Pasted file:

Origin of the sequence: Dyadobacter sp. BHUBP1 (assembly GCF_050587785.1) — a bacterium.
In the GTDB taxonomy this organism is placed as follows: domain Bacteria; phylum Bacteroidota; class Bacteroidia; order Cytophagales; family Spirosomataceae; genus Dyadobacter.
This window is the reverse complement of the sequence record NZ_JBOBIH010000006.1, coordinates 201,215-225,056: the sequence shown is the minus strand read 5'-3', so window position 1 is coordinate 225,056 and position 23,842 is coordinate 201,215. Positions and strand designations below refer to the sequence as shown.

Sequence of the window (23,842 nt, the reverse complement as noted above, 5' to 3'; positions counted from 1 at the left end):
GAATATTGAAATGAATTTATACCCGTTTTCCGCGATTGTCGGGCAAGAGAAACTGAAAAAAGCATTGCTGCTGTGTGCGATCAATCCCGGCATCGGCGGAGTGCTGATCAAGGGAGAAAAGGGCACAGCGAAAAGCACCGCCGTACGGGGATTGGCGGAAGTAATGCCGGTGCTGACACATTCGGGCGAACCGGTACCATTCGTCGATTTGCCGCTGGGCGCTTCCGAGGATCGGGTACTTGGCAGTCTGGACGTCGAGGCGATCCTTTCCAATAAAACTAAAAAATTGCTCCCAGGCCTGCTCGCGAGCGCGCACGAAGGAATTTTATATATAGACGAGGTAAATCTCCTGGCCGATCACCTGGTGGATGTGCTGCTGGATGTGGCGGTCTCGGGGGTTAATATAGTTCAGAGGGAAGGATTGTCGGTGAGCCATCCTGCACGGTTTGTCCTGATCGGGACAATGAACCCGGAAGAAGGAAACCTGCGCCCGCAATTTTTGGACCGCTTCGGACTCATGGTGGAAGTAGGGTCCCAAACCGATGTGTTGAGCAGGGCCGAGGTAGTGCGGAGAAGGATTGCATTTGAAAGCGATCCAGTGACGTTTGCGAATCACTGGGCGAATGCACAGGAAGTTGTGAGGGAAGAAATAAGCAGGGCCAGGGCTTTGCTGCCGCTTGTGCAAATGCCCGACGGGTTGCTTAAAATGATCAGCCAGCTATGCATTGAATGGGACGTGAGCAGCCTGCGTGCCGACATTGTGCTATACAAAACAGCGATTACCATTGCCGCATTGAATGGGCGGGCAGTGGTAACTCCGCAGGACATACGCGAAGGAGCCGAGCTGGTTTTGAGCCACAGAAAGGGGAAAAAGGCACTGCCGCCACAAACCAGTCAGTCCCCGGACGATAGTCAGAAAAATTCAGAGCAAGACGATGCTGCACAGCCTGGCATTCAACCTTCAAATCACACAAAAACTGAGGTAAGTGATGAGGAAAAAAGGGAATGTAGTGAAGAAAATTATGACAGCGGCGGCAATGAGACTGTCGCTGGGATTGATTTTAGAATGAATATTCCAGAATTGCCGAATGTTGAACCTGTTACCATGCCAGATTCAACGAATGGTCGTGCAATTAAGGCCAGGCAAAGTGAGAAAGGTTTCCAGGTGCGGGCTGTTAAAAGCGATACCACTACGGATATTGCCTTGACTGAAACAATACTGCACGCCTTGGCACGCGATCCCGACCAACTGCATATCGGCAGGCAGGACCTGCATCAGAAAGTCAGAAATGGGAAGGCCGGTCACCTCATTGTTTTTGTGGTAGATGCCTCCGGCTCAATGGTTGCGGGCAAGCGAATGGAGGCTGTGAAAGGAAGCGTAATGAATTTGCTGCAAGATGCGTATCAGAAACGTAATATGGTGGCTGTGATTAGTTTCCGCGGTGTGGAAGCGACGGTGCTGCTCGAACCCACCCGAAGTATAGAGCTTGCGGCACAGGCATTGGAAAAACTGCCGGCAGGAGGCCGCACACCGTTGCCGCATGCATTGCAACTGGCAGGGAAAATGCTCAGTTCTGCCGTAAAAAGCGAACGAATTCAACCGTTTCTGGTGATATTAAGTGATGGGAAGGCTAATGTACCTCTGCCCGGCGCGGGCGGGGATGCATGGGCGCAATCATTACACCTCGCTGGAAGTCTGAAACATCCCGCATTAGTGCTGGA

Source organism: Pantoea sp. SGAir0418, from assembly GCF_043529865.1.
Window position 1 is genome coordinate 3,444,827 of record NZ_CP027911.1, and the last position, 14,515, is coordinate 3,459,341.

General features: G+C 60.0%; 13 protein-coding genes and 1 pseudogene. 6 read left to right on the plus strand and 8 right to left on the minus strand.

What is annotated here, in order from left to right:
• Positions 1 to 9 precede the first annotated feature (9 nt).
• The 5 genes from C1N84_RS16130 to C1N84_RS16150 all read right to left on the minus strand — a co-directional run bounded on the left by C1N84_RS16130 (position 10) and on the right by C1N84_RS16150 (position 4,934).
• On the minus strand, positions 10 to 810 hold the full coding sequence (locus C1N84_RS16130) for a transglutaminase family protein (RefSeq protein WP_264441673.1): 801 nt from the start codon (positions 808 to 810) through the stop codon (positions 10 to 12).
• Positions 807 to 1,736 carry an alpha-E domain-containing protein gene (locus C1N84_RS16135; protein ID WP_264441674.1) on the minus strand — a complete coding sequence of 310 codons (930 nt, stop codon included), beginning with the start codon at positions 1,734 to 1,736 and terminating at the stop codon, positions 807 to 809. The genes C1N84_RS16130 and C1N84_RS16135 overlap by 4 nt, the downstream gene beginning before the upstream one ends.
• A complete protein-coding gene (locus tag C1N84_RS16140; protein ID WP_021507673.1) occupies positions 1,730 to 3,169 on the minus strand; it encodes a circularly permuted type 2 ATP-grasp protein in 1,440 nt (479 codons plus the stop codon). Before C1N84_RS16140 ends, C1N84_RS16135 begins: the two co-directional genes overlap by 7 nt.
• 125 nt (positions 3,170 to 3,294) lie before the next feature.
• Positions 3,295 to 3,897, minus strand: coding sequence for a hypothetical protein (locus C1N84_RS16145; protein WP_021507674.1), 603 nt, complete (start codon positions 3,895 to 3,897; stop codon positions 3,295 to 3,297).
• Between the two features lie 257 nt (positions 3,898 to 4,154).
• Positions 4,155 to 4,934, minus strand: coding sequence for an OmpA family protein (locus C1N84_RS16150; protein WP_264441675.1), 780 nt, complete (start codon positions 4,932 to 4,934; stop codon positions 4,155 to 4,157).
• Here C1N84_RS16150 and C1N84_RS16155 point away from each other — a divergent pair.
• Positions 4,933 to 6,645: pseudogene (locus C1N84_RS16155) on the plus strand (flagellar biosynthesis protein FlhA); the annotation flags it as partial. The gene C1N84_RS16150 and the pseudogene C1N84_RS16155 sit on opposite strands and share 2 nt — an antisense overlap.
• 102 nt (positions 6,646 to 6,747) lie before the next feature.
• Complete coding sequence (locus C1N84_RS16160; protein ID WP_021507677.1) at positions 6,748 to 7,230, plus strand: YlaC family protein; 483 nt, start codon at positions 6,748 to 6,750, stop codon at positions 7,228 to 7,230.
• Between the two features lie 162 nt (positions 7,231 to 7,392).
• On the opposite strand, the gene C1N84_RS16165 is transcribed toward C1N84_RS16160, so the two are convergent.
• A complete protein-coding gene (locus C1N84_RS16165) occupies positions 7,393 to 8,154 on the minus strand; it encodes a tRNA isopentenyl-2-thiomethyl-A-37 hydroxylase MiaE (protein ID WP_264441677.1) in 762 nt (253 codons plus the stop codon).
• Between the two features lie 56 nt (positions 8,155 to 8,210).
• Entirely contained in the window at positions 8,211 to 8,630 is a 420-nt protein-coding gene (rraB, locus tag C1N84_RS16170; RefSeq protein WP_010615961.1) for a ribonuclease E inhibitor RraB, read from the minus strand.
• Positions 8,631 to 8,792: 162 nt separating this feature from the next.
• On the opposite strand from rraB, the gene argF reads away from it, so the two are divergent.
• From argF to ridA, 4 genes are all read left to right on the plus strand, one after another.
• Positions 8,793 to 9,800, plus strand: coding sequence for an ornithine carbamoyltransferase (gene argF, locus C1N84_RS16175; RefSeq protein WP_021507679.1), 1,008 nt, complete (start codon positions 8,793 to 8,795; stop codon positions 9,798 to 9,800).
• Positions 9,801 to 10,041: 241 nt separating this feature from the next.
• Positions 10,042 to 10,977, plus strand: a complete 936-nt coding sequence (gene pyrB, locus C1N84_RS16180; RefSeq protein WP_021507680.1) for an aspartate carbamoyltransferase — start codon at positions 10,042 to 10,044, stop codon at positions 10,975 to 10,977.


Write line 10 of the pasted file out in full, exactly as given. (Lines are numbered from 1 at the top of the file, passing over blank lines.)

• Positions 1 to 9 precede the first annotated feature (9 nt).